The UK video game industry is a resounding modern success story for the country.
It contributes impressively to the economy, generating a gross value add of £2.87bn in 2016, according to the BFI. It is a driver of employment, helping nearly 50,000 people into jobs up and down the land.
Development studios based in the UK are responsible in whole – or in part – for the creation of major international hits such as Football Manager 2019, Forza Horizon 4 and the recently released cowboy epic Red Dead Redemption 2.
But this dynamic and rapidly growing industry, like many others in the UK, is under threat from Brexit and in particular, a reckless descent into the sphere of reckless madness we commonly phrase as a ‘no-deal’.
Earlier this week, Games4EU released a 51 page report exploring the potential impact that a no-deal Brexit would have on the sector. Built on expert legal advice from specialist video game lawyer Jas Purewal, the insights of our policy team and research conducted by other organisations (including government), our conclusions were bleak.
A no-deal Brexit would be devastating for the UK video game industry and its consumers. It would increase the cost of doing business due to barriers at the border, unnecessary red tape and through project delays caused by hiring challenges.
It would undermine essential individual rights that helps the domestic industry to function, both by depriving the EU nationals who account for a third of the workforce, and by removing rights of consumers to returns and refunds.
Finally, it would ultimately compel UK-based video game businesses to relocate in part – or in whole – to countries in the European Union to remain on the right side of data adequacy and VAT laws.
In short, the clammy, pestilent hand of a no-deal Brexit threatens to snuff out – or at least severely cripple – a sector which has flown the flag effectively (and effortlessly) for a global Britain for years.
So, why does this matter? In a set of circumstances where food and medicine may be stockpiled, flights grounded and borders erected, why care about the impact of a no-deal Brexit on the video game industry?
For one thing, the impact of a no-deal Brexit on the video game industry is one that will be felt across the country.
Unlike many industries, the UK video game industry is a truly national one with over 20 cities playing host to more than 20 video game companies. If jobs are lost, it will be local communities that feel the loss of this global sector the most.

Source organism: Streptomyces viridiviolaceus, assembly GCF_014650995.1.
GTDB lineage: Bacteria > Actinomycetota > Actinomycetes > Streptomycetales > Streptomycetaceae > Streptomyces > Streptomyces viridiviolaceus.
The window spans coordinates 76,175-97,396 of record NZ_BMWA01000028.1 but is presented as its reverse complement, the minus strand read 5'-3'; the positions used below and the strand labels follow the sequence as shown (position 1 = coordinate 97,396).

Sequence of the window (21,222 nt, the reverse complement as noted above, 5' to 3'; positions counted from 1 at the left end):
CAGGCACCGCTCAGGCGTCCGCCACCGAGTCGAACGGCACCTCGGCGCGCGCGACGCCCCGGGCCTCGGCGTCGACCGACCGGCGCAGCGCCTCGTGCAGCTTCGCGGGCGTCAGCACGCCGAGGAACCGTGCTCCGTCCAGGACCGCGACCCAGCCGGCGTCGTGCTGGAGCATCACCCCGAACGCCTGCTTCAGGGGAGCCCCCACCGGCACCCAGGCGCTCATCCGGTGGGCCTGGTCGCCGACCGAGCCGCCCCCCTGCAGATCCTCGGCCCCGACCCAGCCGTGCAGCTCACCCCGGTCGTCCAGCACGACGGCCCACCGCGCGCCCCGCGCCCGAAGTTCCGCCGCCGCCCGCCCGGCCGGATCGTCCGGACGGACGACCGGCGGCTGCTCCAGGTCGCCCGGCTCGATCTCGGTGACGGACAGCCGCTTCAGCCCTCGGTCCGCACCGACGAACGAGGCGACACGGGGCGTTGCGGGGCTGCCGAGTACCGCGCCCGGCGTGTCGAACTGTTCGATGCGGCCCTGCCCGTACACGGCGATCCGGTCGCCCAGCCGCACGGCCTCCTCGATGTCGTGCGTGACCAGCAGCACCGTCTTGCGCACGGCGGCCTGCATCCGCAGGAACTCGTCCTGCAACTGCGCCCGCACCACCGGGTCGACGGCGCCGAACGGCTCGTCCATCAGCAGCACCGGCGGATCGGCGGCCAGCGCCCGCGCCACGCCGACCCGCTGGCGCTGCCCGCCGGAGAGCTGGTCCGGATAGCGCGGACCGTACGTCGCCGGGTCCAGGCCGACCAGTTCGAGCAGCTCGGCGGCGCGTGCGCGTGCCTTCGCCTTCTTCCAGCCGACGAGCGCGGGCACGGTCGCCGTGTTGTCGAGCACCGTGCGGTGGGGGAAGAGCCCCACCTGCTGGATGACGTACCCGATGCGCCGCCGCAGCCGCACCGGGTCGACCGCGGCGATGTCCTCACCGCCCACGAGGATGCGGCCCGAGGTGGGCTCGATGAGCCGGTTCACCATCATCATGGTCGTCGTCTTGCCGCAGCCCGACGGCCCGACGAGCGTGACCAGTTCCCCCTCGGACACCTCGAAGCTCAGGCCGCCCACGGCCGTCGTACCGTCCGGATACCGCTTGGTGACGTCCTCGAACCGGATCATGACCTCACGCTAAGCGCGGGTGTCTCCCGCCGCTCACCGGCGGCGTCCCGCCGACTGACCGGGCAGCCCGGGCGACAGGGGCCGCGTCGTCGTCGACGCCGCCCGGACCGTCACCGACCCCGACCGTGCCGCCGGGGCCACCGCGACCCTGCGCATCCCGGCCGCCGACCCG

Next, a no-deal Brexit wouldn’t just damage the business of video games; it’d also strike a major blow to our consumer economy.
The UK is the fifth biggest consumer market for video games in the world, generating £5.11billion in revenues in 2017 according to trade body Ukie. Damaging the domestic industry and hitting consumers in the pocket through a hard Brexit will have a knock-on effect on our already hard-done high street
On top of that, smashing the UK video game industry with a no-deal Brexit would be one more kick in the teeth to young people.
According to Creative Skillset, 68% of employees in the video game industry are under the age of 35 and earn an average of £34,200. Crippling the sector will deprive young people of the kinds of jobs that’ll help them prosper on in life.
But arguably more than that, allowing a no-deal Brexit to ravage the video game industry would send a depressingly backward message about our country to the rest of the world.
The video game industry is, by its nature, pioneering. Its’ relentless focus to find new ways to develop entertaining, visually arresting and culturally significant video games drives innovation.
The sector constantly pushes forward in fields as varied as development, AI, economy design and data analysis. It is also, almost always, the first industry to new technology – creating the frameworks within which others can work in fields such as virtual and augmented reality.
Today, the UK within the EU is well-placed to continue to lead in this sector globally. But a no-deal Brexit threatens to take the work of studios, service providers, trade organisations, and even the Government itself, and destroy it for no gain at all.
So, what’s the solution to this problem? The answer is that the Government must – at all costs – avoid a no-deal Brexit. It must also, however, avoid a hard Brexit too. Any deal that ejects the video games industry from the single market, customs union and doesn’t secure an adequate arrangement on data will still be significantly damaging to the sector, even if it avoids the devastation of a no-deal.
Instead, the best course of action for parliament is to either pursue the softest Brexit possible or to ask the country whether it is the best course of action with this new information available to them.
The Brexit debate has, for years now, been far too focused on what has happened in the past. It is essential that politicians start looking to the future once again and make sure they do what they can to protect a vibrant, growing industry of the future before it is too late.
George Osborn is co-founder of Games4EU and a former games journalist